Bane, while equaling his compadres in stupidity, has far less screentime, thus leaves far less of an impression. Still, in his rare moments to shine, the filmmakers turn him into a Frankenstein figure; like a campy Frankenstein figure. He starts off as a scrawny child molester or something, and is then given serum thatĀ  makes him jacked. How to defeat him? Robin simply pulls the rather large tube from the back of Bane’s head and he disintegrates. So, so bad.

There isn’t much logic to Batman and Robin. Instead there are pointless cameos from Elle MacPherson and Coolio. I’m sure the fimmakers were convinced their target audience wouldn’t notice (their target audience being 8 year-olds), and they were right. There was a solid 3 year period when I legitimately thought it was the greatest film ever made. Now, I see clearly. It’s in my exclusive top ten worst movies ever made list. So many poor choices, lapses of logic, head shaking moments, and bat nipples. Never forget bat nipples.

-Walter Tyrone Howard-

Chairman of the Board (1998, Directed by Alex Zamm) English 2

Starring Carrot Top, Courtney Thorne-Smith, Raquel Welch, Larry Miller, Jack Warden, Estelle Harris

Image result for chairman of the board 1998

(2-Atrocious Film)

Annoying. Infantile. Repellent.

This isn’t fair, or nice, but I strongly dislike Carrot Top. Before his demon clown personality even set in, and cast its stench upon this abysmal movie, I strongly disliked him. Before he opened his mouth, and said some lame joke involving some lame prop, I knew immediately that I did not want to see him on screen for another second, but I persevered, watching Chairman of the Board, wherein the “comedian” plays Edison, a dreamer, inventor, and surfer. After a chance encounter with a multimillionaire, Armand McMillian (Oscar nominee Jack Warden in the who cares stage of his career), Edison is left with the majority share of a major company, and uses his newfound power to push out his inventions. He also falls in love with his assistant, Natalie (Thorne-Smith). Carrot Top’s performance and personality justify my bigoted feelings about his appearance. This film is garbage besides him, and something less than garbage because of him.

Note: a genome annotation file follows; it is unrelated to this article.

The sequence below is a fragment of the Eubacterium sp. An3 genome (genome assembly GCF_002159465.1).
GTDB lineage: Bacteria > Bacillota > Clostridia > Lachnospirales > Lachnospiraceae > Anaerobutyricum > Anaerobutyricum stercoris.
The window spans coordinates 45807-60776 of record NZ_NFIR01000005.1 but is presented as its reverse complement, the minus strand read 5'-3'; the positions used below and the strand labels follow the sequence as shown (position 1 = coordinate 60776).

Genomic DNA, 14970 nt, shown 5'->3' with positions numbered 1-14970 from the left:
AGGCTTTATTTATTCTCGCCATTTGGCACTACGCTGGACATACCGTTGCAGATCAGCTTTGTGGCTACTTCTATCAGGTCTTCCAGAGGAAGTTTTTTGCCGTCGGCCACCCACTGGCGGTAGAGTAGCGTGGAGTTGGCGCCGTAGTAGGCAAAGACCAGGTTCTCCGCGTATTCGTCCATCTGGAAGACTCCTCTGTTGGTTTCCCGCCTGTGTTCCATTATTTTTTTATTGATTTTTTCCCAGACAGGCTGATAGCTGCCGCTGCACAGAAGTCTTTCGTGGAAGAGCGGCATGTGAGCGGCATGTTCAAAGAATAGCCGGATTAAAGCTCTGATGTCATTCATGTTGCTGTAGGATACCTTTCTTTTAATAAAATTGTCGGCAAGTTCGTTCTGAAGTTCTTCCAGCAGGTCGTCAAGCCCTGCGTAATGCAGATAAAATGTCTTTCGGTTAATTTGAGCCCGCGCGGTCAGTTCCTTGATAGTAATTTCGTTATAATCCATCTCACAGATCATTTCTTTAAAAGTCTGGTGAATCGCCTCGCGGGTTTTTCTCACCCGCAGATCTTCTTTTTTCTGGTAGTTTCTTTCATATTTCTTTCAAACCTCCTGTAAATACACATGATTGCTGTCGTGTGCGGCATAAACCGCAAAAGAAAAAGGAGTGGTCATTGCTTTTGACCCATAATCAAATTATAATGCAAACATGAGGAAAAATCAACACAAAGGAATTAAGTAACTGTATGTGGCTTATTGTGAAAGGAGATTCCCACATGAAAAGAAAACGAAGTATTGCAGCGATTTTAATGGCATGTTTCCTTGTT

-Walter Tyrone Howard-

(70)

Plan 9 From Outer Space (1959, Directed by Ed Wood) English 2

Starring Bella Lugosi, Vampira, Gregory Walcott, Duke Moore, Tom Keene, Paul Marco, Tor Johnson

Image result for plan 9 from outer space

(2-Atrocious Film)

Incompetent. Silly. Confusing.

A U.F.O, grave robbing aliens that look like humans, and zombies that look like vampires fill the scattered narrative of Ed Wood’s infamous film, but basically it’s about evil invaders from a more advanced planet who want to wipe out humanity. Besides being amateurish and inept in several aspects of filmmaking, Plan 9 is also awfully hard to follow. There’s no discernible character development, introduction, or suspense to speak of, and only towards the end do we get a sense of character motivation. Ed Wood was just as woeful at script writing as he was at directing.

-Walter Tyrone Howard-

(109)

Mac and Me (1988, Directed by Stewart Raffill) English 3

Starring Christine Ebersole, Jonathan Ward, Martin West, Danny Cooksey, Jade Calegory, Lauren Stanley

Image result for mac and me

(2-Atrocious Film)

Third-rate. Shoddy. Laughable.

A young alien, given the nickname Mac (mysterious alien creature), crash lands on Earth, separated from his family. Discovered and befriended by brothers Eric (bound to a wheelchair) and Michael, Mac looks to reconnect with his family. If this premise sounds awfully similar to E.T: Extra-Terrestrial, it’s because Mac and Me is a blatant rip-off of that classic, released just six years prior. Add to that, Mac and Me is a lousy rip-off, devoid of any imagination, and damned by poor design for the central alien figure. There are two especially bad scenes: one where Eric loses control of his wheelchair and falls off the side of the cliff, and another set in McDonalds, where everyone begins a choreographed dance number. The latter is mind-blowingly bad. Baffling, really, and not the only embarrassing moment of product placement. The former is unintentionally hilarious. Surprisingly, the acting is professional, keeping Mac and Me out of the seventh circle of movie hell where The Room and Troll 2 live.

-Walter Tyrone Howard-

(52)